Market volatility continued Wednesday, with early gains for stocks giving way to late-day fear about the potential for escalation in the dispute between Ukraine and Russia. Even though favorable economic data pointed to continued strength in the U.S. economy, investors have grown concerned about the perception that the stock market is unsustainably pricey at current levels. Even with declines of between 0.5% and 1.5% for major market benchmarks, though, Movado Group (NYSE:MOV), Steelcase (NYSE:SCS), and Yongye International (NASDAQ:YONG.DL) all jumped substantially today.
Movado climbed 10% after the watchmaker announced its quarterly earnings results this morning. Movado's adjusted earnings crushed estimates by more than 50%, with adjusted gross margins climbing slightly to support the company's 13% revenue growth. At the same time, Movado's guidance was positive, with an expected 19% rise in operating income helping to raise overall earnings per share estimates. Dividend investors also got their share of good news, as Movado chose to raise its dividend by 25% to $0.10 per share. As a result of the positive news, Movado got some positive moves from analysts today, helping to support its rising share price.
Business-furniture maker Steelcase jumped 12% following its own favorable earnings report last night. An 8% jump in sales was enough to produce better than expected profits, with particular strength coming from its Americas segment. Falling sales in the Europe/Middle East/Africa segment threw some cold water on the results, but Steelcase nevertheless earned positive outlooks from analysts looking at the report. With backlogs having risen substantially, an improving economic environment in the U.S. and in certain other areas of the world could bode well for Steelcase's profits in the long run.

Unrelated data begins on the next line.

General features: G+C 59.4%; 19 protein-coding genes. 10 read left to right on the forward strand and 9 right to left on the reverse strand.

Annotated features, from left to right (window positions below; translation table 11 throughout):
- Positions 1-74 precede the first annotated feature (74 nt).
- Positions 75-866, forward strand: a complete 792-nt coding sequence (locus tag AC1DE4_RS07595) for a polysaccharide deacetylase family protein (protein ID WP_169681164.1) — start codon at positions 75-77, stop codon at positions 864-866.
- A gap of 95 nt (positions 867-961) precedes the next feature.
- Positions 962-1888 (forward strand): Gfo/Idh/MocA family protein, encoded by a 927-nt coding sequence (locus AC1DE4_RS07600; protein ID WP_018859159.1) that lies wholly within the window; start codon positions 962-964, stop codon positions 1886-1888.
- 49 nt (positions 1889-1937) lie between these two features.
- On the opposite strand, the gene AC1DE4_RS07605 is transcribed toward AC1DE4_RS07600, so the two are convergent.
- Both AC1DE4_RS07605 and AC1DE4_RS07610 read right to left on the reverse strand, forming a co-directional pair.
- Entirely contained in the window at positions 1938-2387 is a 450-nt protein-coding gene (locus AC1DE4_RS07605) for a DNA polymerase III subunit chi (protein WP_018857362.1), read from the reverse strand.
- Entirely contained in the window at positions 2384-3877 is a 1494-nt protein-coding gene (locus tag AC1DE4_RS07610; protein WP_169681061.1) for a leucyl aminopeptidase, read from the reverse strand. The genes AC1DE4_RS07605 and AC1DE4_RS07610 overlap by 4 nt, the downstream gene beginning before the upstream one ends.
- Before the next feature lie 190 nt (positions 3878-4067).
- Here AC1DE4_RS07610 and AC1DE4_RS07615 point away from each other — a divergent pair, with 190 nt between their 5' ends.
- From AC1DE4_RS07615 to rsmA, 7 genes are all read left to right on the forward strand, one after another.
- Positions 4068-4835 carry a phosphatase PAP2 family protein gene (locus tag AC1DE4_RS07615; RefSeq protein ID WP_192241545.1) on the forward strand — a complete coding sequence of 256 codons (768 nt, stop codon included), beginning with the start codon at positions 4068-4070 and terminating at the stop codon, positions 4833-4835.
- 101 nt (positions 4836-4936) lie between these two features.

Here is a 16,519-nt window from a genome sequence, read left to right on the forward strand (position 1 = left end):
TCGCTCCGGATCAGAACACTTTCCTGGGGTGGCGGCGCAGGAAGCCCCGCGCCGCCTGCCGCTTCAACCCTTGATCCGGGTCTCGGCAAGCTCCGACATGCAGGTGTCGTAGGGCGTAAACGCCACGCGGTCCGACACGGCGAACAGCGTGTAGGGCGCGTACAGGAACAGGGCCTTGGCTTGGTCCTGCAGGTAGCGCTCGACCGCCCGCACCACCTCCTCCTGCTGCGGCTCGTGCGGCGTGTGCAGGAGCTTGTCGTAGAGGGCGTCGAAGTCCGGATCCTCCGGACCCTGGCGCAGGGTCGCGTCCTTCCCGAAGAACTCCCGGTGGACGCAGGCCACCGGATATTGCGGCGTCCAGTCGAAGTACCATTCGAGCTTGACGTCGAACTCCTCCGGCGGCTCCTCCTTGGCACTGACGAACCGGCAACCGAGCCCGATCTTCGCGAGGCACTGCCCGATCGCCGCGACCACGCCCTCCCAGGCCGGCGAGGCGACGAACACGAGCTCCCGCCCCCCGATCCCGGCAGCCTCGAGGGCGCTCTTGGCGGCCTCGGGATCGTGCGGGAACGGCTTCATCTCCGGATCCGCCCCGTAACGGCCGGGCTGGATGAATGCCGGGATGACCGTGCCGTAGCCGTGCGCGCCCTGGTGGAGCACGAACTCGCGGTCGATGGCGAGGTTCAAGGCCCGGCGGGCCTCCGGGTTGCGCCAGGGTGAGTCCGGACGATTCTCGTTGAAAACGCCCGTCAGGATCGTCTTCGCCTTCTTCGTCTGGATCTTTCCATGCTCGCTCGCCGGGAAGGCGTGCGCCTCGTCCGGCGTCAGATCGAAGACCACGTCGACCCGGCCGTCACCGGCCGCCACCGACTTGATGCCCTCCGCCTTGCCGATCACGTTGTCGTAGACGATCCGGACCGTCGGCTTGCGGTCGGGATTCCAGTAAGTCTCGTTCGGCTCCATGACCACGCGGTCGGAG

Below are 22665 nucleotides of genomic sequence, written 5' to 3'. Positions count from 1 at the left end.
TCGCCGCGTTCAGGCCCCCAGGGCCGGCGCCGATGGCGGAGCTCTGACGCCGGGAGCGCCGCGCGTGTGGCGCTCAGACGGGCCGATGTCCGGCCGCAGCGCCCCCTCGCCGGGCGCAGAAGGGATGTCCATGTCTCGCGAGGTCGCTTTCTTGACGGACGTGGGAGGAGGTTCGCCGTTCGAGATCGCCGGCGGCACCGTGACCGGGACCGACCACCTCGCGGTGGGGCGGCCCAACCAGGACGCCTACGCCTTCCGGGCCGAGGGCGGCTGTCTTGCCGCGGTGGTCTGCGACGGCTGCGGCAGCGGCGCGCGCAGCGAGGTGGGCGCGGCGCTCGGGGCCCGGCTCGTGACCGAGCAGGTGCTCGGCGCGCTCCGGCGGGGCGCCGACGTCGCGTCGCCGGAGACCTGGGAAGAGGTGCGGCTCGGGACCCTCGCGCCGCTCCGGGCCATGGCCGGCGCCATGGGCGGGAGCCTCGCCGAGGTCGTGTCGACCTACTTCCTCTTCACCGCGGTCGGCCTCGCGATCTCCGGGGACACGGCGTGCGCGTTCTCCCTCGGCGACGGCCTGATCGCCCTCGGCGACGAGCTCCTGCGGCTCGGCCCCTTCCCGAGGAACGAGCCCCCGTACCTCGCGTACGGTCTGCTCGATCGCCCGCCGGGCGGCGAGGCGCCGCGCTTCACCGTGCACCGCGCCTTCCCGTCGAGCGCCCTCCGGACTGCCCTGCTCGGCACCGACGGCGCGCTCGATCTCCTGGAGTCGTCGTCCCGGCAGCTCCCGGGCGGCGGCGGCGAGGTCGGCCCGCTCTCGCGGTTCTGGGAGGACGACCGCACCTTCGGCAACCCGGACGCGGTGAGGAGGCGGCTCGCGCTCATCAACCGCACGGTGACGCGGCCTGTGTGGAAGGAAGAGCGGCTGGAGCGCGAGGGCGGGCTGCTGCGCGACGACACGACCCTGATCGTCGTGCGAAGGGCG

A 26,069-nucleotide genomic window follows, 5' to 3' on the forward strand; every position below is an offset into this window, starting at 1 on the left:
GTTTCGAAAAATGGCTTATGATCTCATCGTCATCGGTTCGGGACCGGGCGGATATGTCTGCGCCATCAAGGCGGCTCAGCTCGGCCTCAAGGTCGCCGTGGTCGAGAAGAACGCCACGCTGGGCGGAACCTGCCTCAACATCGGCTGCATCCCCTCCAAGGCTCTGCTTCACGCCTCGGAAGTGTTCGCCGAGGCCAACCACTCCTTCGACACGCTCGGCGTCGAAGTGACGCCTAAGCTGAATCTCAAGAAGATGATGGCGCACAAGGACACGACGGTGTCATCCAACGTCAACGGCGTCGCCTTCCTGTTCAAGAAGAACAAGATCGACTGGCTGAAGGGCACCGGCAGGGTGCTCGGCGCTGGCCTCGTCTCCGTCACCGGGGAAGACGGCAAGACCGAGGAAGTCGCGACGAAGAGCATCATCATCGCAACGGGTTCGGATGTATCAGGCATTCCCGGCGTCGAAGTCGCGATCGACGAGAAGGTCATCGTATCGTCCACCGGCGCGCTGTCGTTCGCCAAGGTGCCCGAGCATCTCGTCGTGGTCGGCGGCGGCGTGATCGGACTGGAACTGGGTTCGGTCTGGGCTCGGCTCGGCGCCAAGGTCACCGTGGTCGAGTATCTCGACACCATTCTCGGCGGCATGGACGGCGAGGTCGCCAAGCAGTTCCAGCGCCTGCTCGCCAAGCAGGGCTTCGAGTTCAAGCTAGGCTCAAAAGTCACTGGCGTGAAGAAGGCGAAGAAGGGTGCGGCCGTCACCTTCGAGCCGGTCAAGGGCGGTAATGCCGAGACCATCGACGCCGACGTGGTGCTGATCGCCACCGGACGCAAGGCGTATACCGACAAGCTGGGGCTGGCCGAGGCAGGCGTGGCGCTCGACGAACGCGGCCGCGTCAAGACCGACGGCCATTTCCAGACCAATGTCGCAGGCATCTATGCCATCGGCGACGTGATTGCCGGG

Yongye soared 13% as the Chinese agricultural company got an increased offer from investors seeking to take the company private. A group of investors is now willing to pay $7 per share, up from a previous offer of $6.69 per share that shareholders rejected earlier this month. The arguments that shareholders opposed to the original offer made was that it was insufficient to reflect Yongye's long-term prospects, and it's unlikely that a few extra dimes per share will be enough to sway that opinion. The question, though, is whether those shareholders on the margin are willing to reverse their previous no votes and allow the going-private transaction to go through.